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During 1956 three major powers made dramatic efforts to prop up their position by the use of armed force. The British and French, in collusion with Israel, invaded Egypt to overthrow its dictator and regain the Suez Canal; their attempt failed within a few hours. The Soviet Union used its tanks to suppress a working-class revolt for the freedom of Hungary; despite the world’s execration they succeeded in re-establishing their control for another 30 years. It was the coincidence of these clashes which made the drama. Both came to a head in the same few days at the end of October.
Peter Unwin comments and analyses these events in the best Foreign Office style — which is a compliment. His writing is not academic; he rations his footnotes and does not enter into long disputation with other historians. Nor does he write as a journalist; he knows that the two disasters need no exaggeration. He is kinder than I would have been to President Nasser but his judgments are shrewd and well argued.
It is not Unwin’s fault that there is not much new to be written about Suez. The facts have been out for several years. It is amazing that Eden should have supposed that it would be possible to keep the collusion with Israel a secret. The invasion plan got as far as it did only because of the huge respect which Eden had built up over his years as foreign secretary. He lost that balance of respect very quickly in the autumn of 1956, but it lasted just long enough for the ultimatum to be issued to Egypt, the fleet to sail from Malta and the parachutists to drop on the Canal.
It was also strong enough to keep Selwyn Lloyd in office as foreign secretary during the critical weeks. This now seems to me extraordinary. Those of us who were minor witnesses at the British delegation to the UN saw our position there collapse day by day and night by night. But we knew nothing of the collusion with Israel and supposed that the Prime Minister had some master plan in which we were simply pawns to be sacrificed for the greater good. But Selwyn Lloyd knew about the collusion and knew that there was no plan worthy of the name for the governance of Egypt after Nasser had been overthrown. It was right for Lord Mountbatten as First Sea Lord and Sir Pierson Dixon as our ambassador at the UN to stay at their posts despite their doubts. But Selwyn Lloyd as a politician and a member of the Cabinet and foreign secretary was in a different position, and owed us all his resignation.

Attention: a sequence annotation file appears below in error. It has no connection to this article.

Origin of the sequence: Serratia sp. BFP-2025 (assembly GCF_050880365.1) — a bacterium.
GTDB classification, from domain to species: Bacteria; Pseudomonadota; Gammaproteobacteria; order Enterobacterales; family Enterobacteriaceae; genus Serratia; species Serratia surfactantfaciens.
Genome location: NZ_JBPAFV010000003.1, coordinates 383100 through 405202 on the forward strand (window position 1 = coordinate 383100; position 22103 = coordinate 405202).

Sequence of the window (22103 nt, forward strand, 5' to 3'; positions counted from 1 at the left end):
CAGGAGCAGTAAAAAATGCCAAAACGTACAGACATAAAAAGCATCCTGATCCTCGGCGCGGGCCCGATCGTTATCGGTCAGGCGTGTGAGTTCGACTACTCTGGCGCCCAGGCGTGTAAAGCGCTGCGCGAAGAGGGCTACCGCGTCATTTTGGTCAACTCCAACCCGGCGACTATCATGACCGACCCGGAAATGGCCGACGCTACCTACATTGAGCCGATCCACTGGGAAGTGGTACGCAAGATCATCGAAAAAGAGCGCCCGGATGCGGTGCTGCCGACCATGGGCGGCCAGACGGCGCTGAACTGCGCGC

Unwin’s narrative brings out again the extraordinary speed with which the United Nations acted to halt and then reverse the Anglo-French invasion. Within hours the scheme for a United Nations force to replace the British and French was taking shape. The Americans supported this way out of the crisis but were not its authors. We did not at the time feel grateful to Dag Hammarskjold, the secretary general, or Lester Pearson, the Canadian foreign minister, for pushing us so fast down this path, but given the total opposition of the Americans to what we were doing it was as good a way of escape for us as we could have expected.
Unwin deals with Churchill’s views. At the time people constantly asked themselves how Churchill would have handled Suez, just as they now ask how Margaret Thatcher would have handled Iraq. I think the answer is clear in both cases. Both leaders would by instinct have wanted to support what was being done. But both had a natural strategic sense and before committing British troops would have insisted on a proper plan and answers to certain questions. In both cases, Egypt in 1956 and Iraq in 2003, these questions were simply not considered coherently by the prime minister of the day in his feverish anxiety to be seen as a man of action.